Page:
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Japan household assets rise to record ¥3,072 tril at end of 2020

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Assets held in cash, deposits and stocks increased 2.4 percent to 1,934.7 trillion yen

how can they know how much cash people have at home? or is that not they mean by "cash"?

1 ( +3 / -2 )

was also helped by 100,000 yen government handouts to all citizens as part of an economic package aimed at cushioning the fallout from the virus crisis.

Some economists had said the blanket cash handout would spur spending only by those in need of financial aid for their living, and those not in such a situation would sock the cash away.

Kyodo has to keep reminding its "readers" of this 2 year ago toss of a few coins to the populace.

Might the data be skewed by the massive financial stimulus packages buoying corporate bottom lines and the stock market.

No, Kyodo says it was that 100,000 2 years ago why the Japanese populace is secure with a nice cushion of savings. How rich.

6 ( +8 / -2 )

These figures are from the cabinet office and need to taken with a healthy does of scepticism. Japans government figures have a tendency to be false, misleading at best.

5 ( +8 / -3 )

Dagon, you forget they also just late last year gave another Y100,000 to children 18 and under, so they did give two handouts, just not to everyone.

I don't know about the rest of you, but most people I know are not rolling in the dough as this article states. It must be a Tokyo, Osaka, Nagoya phenomena versus the rest of the country.

3 ( +4 / -1 )

It's 2022. It took them a year to calculate this?

4 ( +6 / -2 )

¥100,000 is a drop in the bucket. People in Japan have always hoarded cash when there is uncertainty in the economy.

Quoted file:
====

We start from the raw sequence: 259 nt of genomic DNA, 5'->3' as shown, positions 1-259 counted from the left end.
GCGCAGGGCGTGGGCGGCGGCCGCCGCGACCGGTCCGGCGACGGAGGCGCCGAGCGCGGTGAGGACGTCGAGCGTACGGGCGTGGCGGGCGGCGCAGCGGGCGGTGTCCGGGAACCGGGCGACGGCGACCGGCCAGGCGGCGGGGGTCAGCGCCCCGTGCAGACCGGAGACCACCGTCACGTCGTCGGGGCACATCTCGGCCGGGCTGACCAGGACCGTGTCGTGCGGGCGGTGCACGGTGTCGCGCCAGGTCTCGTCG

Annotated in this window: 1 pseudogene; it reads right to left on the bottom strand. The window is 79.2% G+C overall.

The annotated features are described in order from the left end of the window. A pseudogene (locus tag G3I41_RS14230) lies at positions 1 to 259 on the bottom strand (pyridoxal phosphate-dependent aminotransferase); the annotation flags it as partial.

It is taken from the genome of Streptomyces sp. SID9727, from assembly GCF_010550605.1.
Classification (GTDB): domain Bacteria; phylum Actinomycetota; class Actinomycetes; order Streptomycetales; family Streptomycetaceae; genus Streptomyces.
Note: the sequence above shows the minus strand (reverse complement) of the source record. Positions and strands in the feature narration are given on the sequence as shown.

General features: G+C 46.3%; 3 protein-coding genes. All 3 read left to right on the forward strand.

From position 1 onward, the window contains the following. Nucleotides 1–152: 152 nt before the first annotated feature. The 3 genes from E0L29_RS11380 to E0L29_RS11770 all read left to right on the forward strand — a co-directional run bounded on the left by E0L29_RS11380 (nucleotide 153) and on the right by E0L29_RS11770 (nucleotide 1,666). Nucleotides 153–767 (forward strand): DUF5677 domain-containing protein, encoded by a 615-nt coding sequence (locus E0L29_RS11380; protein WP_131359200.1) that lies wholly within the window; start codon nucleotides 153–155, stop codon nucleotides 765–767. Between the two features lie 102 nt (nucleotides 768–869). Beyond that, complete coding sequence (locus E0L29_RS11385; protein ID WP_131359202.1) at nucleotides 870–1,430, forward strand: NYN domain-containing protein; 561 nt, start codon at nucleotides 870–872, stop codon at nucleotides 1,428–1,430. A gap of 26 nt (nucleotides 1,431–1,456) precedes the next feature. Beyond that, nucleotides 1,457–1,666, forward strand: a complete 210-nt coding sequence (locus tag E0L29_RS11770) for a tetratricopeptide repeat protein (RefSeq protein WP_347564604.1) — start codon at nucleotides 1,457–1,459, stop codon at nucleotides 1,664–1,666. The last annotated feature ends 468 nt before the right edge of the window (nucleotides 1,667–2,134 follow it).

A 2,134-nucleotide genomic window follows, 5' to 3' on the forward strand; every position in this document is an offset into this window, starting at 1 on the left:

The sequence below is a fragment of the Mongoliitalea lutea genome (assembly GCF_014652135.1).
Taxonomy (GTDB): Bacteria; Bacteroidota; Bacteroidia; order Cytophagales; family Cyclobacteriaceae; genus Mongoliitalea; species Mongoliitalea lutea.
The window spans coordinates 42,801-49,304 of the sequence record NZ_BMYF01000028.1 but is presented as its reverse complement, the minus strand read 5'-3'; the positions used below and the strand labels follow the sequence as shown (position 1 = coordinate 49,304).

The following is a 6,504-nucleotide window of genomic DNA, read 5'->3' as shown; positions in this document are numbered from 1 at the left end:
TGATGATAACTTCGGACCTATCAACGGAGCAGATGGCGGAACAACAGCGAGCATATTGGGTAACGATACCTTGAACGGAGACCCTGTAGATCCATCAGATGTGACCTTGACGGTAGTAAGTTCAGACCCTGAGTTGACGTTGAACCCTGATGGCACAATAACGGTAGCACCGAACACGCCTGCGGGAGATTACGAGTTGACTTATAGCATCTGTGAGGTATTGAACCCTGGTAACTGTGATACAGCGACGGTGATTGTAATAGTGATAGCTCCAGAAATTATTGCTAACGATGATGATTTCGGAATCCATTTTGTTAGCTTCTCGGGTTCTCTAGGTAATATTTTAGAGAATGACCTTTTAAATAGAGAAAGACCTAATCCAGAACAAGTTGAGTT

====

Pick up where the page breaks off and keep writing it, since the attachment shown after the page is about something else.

Which means, nothing has changed in the past two decades or so, in reality, as the uncertainty in the economy has been the norm for at least that long.

2 ( +4 / -2 )

@MarkX By Nagoya you mean Toyota and Mitsubishi staff?

Coz no one is rolling in cash here as far as I know !

0 ( +1 / -1 )

I don't know about the rest of you, but most people I know are not rolling in the dough as this article states. It must be a Tokyo, Osaka, Nagoya phenomena versus the rest of the country.

It's old people who worked through the bubble period, especially those who own property/land in the major cities.

These statistics would paint an entirely different picture if broken down by age groups. Which is probably why they aren't. Most younger people are relatively poor and getting poorer as the 1% get richer through their assets.

5 ( +8 / -3 )

It's old people who worked through the bubble period, especially those who own property/land in the major cities.

Japan got caught in the bubble serving rentier interests; ie those with significant capital assets.

The weakening of the yen, stimulus to Japan Inc. , buoying of the financial markets even the continuing payments to inns and eateries all flow from that.

-1 ( +2 / -3 )

And so the vicious cycle continues. The elderly hoard on to these assets without spending them, and when they die the high estate tax means their descendants are left with dwindling assets. Would have been better for these people to spend and help money trickle down to the commoners. No doubt jgov would be happy as when the oldies die in the next few decades, the massive tax income can help trim down the world's largest indebted country.